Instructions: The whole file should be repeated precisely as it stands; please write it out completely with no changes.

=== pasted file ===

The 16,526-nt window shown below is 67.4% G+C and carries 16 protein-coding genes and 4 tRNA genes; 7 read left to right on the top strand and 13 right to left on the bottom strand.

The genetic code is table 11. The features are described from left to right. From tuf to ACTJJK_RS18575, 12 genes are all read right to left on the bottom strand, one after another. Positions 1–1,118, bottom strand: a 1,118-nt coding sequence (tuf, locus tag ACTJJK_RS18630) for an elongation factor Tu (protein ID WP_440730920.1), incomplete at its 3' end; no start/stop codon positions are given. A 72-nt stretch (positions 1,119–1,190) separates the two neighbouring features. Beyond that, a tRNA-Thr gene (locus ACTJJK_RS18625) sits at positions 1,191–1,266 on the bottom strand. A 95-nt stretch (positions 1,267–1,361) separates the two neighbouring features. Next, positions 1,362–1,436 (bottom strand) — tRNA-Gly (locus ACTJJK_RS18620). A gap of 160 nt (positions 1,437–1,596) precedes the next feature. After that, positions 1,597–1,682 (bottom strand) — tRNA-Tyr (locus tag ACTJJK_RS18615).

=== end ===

The 16,526-nt window shown below is 67.4% G+C and carries 16 protein-coding genes and 4 tRNA genes; 7 read left to right on the top strand and 13 right to left on the bottom strand.

The genetic code is table 11. The features are described from left to right. From tuf to ACTJJK_RS18575, 12 genes are all read right to left on the bottom strand, one after another. Positions 1–1,118, bottom strand: a 1,118-nt coding sequence (tuf, locus tag ACTJJK_RS18630) for an elongation factor Tu (protein ID WP_440730920.1), incomplete at its 3' end; no start/stop codon positions are given. A 72-nt stretch (positions 1,119–1,190) separates the two neighbouring features. Beyond that, a tRNA-Thr gene (locus ACTJJK_RS18625) sits at positions 1,191–1,266 on the bottom strand. A 95-nt stretch (positions 1,267–1,361) separates the two neighbouring features. Next, positions 1,362–1,436 (bottom strand) — tRNA-Gly (locus ACTJJK_RS18620). A gap of 160 nt (positions 1,437–1,596) precedes the next feature. After that, positions 1,597–1,682 (bottom strand) — tRNA-Tyr (locus tag ACTJJK_RS18615).